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Solid Oak
Solid Oak

Solid Wood

We prioritise the use of timber certified by the Forest Stewardship Council (FSC®)

Solid wood is a term most commonly used to distinguish between ordinary lumber and engineered wood, like plywood, MDF, and particle board.

It is strong, durable, and comes in different species and grades. It is important to consider the unique properties of solid wood when choosing a furniture piece.

Solid timber is ideal for high-impact areas such as tables. It is durable and can be sanded back if damaged or scratched to restore it.

Wood is a natural, living material that responds to its environment. It can be affected by light, temperature, humidity, and wear.



FSC® Certification


In recent times, we have made the shift to using FSC®-certified wood across our furniture pieces. The Forest Stewardship Council (or FSC®) is an international, non-profit organisation that sets standards to ensure forestry is practised in an environmentally responsible and socially beneficial way.

FSC® helps to protect forests from deforestation and therefore the animals and ecosystems within. By using FSC®-certified material, we know the wood in our furniture comes from well-managed forests and originates from sustainable and legal sources. It also ensures the people who work within the entire supply chain are treated fairly and ethically.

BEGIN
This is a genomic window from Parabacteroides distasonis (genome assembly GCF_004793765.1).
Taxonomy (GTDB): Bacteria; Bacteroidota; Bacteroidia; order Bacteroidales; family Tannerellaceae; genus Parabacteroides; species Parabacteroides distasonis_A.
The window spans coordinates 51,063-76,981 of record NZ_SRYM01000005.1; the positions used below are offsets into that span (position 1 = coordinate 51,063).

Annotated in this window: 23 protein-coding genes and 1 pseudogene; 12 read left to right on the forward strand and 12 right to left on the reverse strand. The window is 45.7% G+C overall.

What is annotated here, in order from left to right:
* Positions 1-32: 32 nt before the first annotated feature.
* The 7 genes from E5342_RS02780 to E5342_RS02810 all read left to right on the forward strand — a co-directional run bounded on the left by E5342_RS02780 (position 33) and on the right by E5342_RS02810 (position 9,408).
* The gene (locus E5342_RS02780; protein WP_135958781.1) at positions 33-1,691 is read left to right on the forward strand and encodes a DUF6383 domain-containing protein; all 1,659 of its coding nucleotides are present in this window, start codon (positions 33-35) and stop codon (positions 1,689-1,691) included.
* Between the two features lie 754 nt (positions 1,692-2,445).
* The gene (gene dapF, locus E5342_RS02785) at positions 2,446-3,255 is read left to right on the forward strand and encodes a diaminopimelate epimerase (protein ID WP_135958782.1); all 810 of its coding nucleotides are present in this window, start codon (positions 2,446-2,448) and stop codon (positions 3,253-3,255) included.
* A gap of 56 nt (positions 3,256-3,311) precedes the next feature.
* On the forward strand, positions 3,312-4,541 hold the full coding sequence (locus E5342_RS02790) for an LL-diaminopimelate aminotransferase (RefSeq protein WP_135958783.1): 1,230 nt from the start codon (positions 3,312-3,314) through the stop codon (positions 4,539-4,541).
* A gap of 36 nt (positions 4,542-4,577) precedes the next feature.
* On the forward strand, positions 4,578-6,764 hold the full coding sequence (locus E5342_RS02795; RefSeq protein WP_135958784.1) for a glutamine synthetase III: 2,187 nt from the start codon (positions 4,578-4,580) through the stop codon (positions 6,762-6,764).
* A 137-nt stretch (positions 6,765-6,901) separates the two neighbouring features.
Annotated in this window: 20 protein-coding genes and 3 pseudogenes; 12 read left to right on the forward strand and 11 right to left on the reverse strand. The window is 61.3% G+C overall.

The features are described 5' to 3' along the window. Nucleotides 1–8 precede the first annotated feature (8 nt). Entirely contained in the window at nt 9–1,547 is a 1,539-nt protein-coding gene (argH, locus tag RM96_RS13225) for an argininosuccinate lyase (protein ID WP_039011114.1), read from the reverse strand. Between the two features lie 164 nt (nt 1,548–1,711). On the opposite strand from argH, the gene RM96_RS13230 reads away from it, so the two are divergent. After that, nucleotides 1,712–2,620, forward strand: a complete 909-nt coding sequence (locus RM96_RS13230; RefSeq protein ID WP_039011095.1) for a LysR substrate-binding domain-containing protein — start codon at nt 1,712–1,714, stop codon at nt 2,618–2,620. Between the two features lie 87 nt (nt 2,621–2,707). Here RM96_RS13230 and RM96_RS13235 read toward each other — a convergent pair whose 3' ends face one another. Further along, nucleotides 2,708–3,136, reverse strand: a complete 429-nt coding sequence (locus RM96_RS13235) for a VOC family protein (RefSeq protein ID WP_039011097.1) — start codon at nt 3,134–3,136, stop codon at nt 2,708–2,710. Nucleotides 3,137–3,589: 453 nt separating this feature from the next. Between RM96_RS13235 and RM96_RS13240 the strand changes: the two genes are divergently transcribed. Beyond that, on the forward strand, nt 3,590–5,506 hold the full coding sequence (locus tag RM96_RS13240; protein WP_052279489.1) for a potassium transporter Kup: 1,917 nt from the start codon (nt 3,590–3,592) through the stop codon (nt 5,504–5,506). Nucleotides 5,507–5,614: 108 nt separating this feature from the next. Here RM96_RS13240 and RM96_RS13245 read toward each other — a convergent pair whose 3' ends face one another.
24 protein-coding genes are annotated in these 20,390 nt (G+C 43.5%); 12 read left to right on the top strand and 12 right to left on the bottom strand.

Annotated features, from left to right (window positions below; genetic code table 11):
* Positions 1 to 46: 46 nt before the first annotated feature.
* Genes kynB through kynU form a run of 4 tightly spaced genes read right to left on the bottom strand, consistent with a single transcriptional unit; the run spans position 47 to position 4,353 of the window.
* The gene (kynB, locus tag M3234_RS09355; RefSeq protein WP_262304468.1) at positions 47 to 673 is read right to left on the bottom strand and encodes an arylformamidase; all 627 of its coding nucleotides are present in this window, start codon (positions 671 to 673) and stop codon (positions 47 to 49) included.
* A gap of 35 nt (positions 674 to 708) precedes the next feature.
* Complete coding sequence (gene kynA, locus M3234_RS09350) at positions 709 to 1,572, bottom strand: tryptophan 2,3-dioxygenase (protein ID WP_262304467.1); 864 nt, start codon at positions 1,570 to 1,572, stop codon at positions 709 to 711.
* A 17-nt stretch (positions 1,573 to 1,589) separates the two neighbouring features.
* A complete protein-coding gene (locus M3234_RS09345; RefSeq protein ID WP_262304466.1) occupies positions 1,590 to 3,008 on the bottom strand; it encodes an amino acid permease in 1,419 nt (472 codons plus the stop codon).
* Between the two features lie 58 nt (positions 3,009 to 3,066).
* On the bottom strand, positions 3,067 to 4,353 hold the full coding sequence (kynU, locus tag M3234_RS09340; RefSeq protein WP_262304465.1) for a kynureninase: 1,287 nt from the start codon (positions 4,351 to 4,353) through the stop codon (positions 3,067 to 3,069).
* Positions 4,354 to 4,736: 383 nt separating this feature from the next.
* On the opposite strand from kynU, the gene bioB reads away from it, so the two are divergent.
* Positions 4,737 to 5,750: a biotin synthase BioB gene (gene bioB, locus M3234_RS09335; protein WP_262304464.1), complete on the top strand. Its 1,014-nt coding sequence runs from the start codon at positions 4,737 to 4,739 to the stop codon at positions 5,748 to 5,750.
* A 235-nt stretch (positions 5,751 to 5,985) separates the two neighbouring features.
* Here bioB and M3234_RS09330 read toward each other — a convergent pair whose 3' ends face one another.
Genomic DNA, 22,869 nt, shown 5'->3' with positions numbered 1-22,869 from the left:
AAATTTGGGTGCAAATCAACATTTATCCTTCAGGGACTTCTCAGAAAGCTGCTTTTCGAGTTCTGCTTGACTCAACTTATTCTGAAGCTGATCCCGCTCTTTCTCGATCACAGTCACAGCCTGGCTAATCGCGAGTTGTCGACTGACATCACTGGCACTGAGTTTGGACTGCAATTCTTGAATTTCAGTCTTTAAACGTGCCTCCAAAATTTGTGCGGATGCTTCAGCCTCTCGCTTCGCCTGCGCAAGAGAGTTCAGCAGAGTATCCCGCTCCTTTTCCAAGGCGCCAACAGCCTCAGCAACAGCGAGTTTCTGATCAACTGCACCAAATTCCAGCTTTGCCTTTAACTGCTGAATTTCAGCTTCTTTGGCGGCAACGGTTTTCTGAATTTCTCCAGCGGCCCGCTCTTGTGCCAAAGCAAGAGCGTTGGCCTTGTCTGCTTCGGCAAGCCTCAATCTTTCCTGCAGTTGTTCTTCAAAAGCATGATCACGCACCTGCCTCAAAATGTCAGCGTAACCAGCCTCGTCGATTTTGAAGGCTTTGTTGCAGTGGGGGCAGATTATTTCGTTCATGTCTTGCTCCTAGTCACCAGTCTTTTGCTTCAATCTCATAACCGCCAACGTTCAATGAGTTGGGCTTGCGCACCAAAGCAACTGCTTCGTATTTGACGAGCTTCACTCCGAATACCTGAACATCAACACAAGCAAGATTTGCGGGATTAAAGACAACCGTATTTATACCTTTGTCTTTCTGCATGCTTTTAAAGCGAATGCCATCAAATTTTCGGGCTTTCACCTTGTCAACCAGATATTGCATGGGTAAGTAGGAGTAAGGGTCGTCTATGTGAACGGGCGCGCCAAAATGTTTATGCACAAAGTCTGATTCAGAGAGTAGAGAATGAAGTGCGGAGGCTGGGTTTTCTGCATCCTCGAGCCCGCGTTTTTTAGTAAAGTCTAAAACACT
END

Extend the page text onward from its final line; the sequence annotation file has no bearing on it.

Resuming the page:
Caring for Solid Wood


We do not recommend placing solid wood furniture in direct sunlight or near sources of heat. The natural characteristics of wood cause it to expand and contract with changes in humidity. Placing your furniture in these environments for prolonged periods of time may cause the timber to dry out, shrink, crack, or fade.

Avoid moisture and do not place in damp environments. Wipe away spills immediately. Use placemats or coasters to avoid staining.

Wooden pieces can lighten over time with light exposure. Avoid leaving the piece in the same location for an extended period. Move regularly to ensure an even finish over time.

Avoid using harsh chemicals or abrasive cleaners to clean the surface. This can strip or damage the coating.

Combat oil build-up on surfaces by wiping down with a soft, microfiber cloth.

Avoid dragging or knocking heavy objects against the surface.